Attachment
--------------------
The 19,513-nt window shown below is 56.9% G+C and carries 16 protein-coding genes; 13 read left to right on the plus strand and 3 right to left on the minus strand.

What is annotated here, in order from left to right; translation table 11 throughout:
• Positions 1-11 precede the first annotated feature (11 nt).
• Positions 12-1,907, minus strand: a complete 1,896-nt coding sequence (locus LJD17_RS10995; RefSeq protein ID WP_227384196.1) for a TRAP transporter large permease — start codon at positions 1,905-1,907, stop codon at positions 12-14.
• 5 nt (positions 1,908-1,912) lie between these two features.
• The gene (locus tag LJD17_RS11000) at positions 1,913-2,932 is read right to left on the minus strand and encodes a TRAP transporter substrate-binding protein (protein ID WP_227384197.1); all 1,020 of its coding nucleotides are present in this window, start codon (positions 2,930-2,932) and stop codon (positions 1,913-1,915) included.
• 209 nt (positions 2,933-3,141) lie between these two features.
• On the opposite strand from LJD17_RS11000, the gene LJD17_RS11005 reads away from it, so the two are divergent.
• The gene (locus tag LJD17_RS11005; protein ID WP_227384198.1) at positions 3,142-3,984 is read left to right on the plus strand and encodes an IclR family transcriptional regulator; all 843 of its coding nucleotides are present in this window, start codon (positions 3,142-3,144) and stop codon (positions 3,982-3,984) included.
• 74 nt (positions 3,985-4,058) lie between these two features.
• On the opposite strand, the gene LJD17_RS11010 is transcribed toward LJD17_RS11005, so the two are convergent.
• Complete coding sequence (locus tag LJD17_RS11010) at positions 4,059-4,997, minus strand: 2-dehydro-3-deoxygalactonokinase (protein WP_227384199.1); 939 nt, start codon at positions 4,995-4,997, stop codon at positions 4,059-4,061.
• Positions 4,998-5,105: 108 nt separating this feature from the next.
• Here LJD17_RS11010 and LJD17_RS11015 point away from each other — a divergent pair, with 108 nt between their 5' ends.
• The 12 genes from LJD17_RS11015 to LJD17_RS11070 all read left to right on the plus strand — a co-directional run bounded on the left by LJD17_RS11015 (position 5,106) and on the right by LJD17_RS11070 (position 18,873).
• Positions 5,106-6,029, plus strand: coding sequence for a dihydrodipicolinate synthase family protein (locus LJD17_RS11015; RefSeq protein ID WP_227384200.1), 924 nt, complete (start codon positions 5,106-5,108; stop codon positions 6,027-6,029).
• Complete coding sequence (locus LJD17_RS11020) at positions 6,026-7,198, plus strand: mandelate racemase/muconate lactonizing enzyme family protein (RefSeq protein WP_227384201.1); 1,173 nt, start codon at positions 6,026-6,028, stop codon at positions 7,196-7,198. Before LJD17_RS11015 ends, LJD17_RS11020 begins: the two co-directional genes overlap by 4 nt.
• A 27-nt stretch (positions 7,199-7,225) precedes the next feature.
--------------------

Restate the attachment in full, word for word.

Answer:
The 19,513-nt window shown below is 56.9% G+C and carries 16 protein-coding genes; 13 read left to right on the plus strand and 3 right to left on the minus strand.

What is annotated here, in order from left to right; translation table 11 throughout:
• Positions 1-11 precede the first annotated feature (11 nt).
• Positions 12-1,907, minus strand: a complete 1,896-nt coding sequence (locus LJD17_RS10995; RefSeq protein ID WP_227384196.1) for a TRAP transporter large permease — start codon at positions 1,905-1,907, stop codon at positions 12-14.
• 5 nt (positions 1,908-1,912) lie between these two features.
• The gene (locus tag LJD17_RS11000) at positions 1,913-2,932 is read right to left on the minus strand and encodes a TRAP transporter substrate-binding protein (protein ID WP_227384197.1); all 1,020 of its coding nucleotides are present in this window, start codon (positions 2,930-2,932) and stop codon (positions 1,913-1,915) included.
• 209 nt (positions 2,933-3,141) lie between these two features.
• On the opposite strand from LJD17_RS11000, the gene LJD17_RS11005 reads away from it, so the two are divergent.
• The gene (locus tag LJD17_RS11005; protein ID WP_227384198.1) at positions 3,142-3,984 is read left to right on the plus strand and encodes an IclR family transcriptional regulator; all 843 of its coding nucleotides are present in this window, start codon (positions 3,142-3,144) and stop codon (positions 3,982-3,984) included.
• 74 nt (positions 3,985-4,058) lie between these two features.
• On the opposite strand, the gene LJD17_RS11010 is transcribed toward LJD17_RS11005, so the two are convergent.
• Complete coding sequence (locus tag LJD17_RS11010) at positions 4,059-4,997, minus strand: 2-dehydro-3-deoxygalactonokinase (protein WP_227384199.1); 939 nt, start codon at positions 4,995-4,997, stop codon at positions 4,059-4,061.
• Positions 4,998-5,105: 108 nt separating this feature from the next.
• Here LJD17_RS11010 and LJD17_RS11015 point away from each other — a divergent pair, with 108 nt between their 5' ends.
• The 12 genes from LJD17_RS11015 to LJD17_RS11070 all read left to right on the plus strand — a co-directional run bounded on the left by LJD17_RS11015 (position 5,106) and on the right by LJD17_RS11070 (position 18,873).
• Positions 5,106-6,029, plus strand: coding sequence for a dihydrodipicolinate synthase family protein (locus LJD17_RS11015; RefSeq protein ID WP_227384200.1), 924 nt, complete (start codon positions 5,106-5,108; stop codon positions 6,027-6,029).
• Complete coding sequence (locus LJD17_RS11020) at positions 6,026-7,198, plus strand: mandelate racemase/muconate lactonizing enzyme family protein (RefSeq protein WP_227384201.1); 1,173 nt, start codon at positions 6,026-6,028, stop codon at positions 7,196-7,198. Before LJD17_RS11015 ends, LJD17_RS11020 begins: the two co-directional genes overlap by 4 nt.
• A 27-nt stretch (positions 7,199-7,225) precedes the next feature.